I have participated in the #OneWord365 movement for a few years now. Instead of making a long list of (likely to be abandoned) resolutions, you choose simply one word to guide your year.
There may be resolutions or goals which roll up to that vision but the word is meant to give you freedom and a sense of discovery and focus, to leave a bit of room to be surprised. I’ve often viewed my One Word in a partnership with the Holy Spirit: I bring my own perception of what my “word” will mean in my life but inevitably I am surprised by what God had in mind with that word and how that will come to fruition in my life. I often take time throughout the year to study the word or the concept it represents, to pray through it, to write through, to look for ways to embody it, to let it be the answer when I’m perplexed.
Some years have been more powerful or life-changing than others. One year in particular changed me profoundly – that was the year I chose the word “fearless.” Other years, maybe not so much visible change happened in my life to outside eyes but there was ground-work laid in my heart that lead to other growth. (In years past, I’ve also grappled with Enough, with Light, with Moments, with Abundant Life, last year’s Hold Fast among others.)
I have a sneaking suspicion that stumbling across one’s “word” for a year is similar to how we first find our type in the Enneagram: you know you’ve found your word/type when you kind of wish it was any one but that one. (Or was that just me? #Type9)
I have found that there are multitudes and layers of discipleship and transformation hiding within our words and some part of our spirit recognizes it and while we are drawn to it, we are also fearful of what it may mean in our lives. We know it could change us or the lives we lead. What pet sins or prejudices or falsehoods will be revealed by this pursuit? What seeds will be planted in our lives? What habits will change? What relationships will need to shift? What systems will be disrupted in our lives? What will this mean for how we show up in our right-now lives with our families or our communities or our churches or our world?
As this year has been drawing to a close, I have prayed and journaled, contemplated my life as it is now and where I want it to be, and had long (sometimes tearful) conversations with my husband about what we want to see in our lives in the coming year and in our next chapters of life. And one word kept rising to the top for me and I kept batting it away.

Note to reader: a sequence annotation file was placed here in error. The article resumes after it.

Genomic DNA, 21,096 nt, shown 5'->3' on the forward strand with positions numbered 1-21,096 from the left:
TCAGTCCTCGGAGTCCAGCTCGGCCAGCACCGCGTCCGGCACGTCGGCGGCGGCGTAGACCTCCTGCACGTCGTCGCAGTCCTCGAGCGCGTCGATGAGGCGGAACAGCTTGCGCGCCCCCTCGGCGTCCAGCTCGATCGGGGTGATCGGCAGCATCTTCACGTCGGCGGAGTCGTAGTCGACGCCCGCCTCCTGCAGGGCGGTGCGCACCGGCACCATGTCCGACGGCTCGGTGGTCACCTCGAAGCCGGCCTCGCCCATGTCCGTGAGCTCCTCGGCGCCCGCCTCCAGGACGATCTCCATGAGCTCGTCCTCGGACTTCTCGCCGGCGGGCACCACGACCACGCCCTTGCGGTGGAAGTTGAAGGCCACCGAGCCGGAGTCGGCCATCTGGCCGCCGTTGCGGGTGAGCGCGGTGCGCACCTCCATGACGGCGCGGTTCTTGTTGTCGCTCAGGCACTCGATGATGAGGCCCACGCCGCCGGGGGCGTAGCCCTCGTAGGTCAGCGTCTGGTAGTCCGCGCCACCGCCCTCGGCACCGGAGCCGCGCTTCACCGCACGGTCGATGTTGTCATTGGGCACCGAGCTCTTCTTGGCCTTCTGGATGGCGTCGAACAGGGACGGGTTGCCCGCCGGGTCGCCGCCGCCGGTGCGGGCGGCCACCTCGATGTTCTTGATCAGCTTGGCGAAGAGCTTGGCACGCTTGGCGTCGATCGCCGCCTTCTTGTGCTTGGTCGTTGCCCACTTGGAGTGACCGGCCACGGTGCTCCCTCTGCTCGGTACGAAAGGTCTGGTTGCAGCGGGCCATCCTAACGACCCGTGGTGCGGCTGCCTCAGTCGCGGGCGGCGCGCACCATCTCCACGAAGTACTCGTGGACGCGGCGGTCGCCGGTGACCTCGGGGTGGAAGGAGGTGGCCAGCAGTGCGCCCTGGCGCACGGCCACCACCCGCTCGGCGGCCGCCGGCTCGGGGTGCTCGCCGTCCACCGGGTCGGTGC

It’s not sexy enough, it’s not “world-changing’ enough, it’s not really exciting. I wanted to choose another word.
But I know my word for the year, I’ve known it all along – it is abundantly clear in the way that you know the truest things in your heart – and I am challenged by it already.
My word for 2017 is FAITHFUL.
I’ve grappled with my evangelical hero complex pretty publicly (the entire last chapter of my most recent book Out of Sorts was about that very thing) and over the years, I’ve learned the hard way that radical faith looks a lot like faithfulness even if to the eyes of the world or even the eyes of the church, it isn’t quite enough.
It is in faithfulness that true discipleship is lived out.
It is in faithfulness that we are transformed into Christlikeness. (And if there is one thing I think we all need more of in this old world, it’s people who love and follow Jesus.)
It’s in our faithful presence in the world that we bear witness to the resurrection and to what that means for our daily walking-around lives.
It’s in faithfulness that we parent our children, that we build our marriages with love, that we serve the people whom God has given to us, that we show up in our communities with joy and service.